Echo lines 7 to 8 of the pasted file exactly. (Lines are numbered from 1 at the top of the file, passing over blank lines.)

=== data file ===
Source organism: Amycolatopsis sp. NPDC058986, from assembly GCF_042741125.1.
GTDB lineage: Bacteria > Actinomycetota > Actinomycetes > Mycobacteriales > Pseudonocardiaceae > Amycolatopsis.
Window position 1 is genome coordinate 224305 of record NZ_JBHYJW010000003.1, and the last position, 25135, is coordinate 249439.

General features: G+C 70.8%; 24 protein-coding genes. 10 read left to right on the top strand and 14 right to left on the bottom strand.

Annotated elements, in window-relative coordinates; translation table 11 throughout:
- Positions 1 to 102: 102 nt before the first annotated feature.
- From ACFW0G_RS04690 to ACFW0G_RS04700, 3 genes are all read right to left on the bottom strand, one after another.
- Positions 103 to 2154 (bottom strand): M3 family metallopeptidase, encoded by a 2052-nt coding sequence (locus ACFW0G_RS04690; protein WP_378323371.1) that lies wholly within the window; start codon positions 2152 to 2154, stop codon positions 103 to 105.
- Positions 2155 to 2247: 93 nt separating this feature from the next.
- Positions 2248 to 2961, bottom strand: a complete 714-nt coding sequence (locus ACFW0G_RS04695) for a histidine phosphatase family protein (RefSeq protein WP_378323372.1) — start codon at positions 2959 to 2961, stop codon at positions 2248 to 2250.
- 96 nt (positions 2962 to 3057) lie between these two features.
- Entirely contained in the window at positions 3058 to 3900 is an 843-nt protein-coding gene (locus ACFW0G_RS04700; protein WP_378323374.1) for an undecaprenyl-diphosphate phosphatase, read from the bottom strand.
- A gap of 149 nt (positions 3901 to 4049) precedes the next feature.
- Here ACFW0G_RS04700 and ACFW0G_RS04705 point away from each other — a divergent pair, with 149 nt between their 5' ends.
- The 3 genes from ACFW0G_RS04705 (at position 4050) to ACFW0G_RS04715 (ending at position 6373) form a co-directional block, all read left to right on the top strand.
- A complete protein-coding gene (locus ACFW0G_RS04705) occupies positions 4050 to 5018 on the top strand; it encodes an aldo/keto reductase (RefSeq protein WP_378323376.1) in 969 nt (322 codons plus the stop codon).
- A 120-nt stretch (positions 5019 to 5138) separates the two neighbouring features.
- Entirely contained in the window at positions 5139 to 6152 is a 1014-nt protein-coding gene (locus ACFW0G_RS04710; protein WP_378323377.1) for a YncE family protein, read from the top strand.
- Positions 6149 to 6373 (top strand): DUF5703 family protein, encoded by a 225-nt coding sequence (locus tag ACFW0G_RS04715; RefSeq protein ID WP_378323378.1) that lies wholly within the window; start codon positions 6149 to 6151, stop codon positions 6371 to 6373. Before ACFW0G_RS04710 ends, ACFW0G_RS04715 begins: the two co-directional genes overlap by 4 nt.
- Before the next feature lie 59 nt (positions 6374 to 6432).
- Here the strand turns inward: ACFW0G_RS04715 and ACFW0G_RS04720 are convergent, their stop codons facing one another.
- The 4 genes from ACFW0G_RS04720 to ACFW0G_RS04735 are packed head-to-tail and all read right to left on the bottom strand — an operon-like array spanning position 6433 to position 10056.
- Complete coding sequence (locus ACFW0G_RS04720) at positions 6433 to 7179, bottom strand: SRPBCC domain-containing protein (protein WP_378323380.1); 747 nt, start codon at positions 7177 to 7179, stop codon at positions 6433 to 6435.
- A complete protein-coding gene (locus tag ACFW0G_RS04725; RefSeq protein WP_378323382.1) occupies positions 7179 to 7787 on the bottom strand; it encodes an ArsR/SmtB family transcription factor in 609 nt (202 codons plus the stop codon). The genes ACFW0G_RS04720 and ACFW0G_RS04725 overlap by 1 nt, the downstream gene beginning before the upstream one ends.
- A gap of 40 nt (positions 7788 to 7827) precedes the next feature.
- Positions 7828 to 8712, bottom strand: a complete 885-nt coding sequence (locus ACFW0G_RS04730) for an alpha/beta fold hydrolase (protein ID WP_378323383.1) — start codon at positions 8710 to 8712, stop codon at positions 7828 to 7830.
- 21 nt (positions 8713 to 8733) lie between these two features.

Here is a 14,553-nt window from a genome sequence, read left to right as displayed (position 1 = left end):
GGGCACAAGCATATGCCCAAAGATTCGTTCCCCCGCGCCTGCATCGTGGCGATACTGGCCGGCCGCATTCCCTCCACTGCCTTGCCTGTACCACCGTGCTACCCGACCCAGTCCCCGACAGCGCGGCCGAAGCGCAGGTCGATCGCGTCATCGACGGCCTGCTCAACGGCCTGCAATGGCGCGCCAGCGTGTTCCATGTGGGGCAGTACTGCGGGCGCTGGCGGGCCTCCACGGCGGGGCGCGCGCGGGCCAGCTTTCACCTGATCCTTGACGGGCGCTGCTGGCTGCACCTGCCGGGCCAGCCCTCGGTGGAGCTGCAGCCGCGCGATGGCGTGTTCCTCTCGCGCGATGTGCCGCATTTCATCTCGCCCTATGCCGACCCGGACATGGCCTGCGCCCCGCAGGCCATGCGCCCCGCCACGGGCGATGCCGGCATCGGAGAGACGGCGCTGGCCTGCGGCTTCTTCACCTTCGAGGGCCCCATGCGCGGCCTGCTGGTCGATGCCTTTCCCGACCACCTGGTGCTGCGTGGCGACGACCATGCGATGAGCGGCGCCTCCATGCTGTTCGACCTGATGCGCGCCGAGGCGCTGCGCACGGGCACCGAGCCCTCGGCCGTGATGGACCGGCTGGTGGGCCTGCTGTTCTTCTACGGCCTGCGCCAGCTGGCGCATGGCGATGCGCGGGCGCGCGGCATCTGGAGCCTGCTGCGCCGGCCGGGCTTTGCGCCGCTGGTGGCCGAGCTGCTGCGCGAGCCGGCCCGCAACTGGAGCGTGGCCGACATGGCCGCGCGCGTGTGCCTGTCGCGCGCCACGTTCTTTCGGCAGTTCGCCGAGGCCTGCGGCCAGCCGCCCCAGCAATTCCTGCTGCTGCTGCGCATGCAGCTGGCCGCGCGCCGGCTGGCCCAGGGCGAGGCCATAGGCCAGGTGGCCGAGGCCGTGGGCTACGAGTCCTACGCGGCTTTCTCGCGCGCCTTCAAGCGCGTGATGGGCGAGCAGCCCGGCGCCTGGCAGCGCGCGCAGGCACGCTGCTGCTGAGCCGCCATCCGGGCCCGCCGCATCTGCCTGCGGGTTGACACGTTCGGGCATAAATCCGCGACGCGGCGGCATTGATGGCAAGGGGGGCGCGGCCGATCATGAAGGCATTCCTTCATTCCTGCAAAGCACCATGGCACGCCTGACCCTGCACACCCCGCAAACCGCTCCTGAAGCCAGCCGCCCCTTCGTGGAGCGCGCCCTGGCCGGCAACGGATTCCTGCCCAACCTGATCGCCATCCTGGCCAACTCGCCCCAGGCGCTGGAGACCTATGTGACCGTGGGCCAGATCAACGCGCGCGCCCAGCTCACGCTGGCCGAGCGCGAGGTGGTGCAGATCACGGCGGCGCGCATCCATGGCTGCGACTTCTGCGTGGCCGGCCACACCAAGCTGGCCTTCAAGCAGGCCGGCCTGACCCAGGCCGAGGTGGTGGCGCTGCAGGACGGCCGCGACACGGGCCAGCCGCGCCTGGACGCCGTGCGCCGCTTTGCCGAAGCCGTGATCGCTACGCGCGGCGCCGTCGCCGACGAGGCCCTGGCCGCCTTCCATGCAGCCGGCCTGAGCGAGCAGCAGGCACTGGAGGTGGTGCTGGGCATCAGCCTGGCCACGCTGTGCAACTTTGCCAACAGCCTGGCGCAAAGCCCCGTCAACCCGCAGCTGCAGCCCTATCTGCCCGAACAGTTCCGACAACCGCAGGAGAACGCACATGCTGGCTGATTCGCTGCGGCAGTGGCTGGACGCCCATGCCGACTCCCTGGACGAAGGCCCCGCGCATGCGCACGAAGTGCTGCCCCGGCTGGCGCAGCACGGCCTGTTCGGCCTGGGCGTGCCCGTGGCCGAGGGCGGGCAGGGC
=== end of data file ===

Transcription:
- From ACFW0G_RS04690 to ACFW0G_RS04700, 3 genes are all read right to left on the bottom strand, one after another.
- Positions 103 to 2154 (bottom strand): M3 family metallopeptidase, encoded by a 2052-nt coding sequence (locus ACFW0G_RS04690; protein WP_378323371.1) that lies wholly within the window; start codon positions 2152 to 2154, stop codon positions 103 to 105.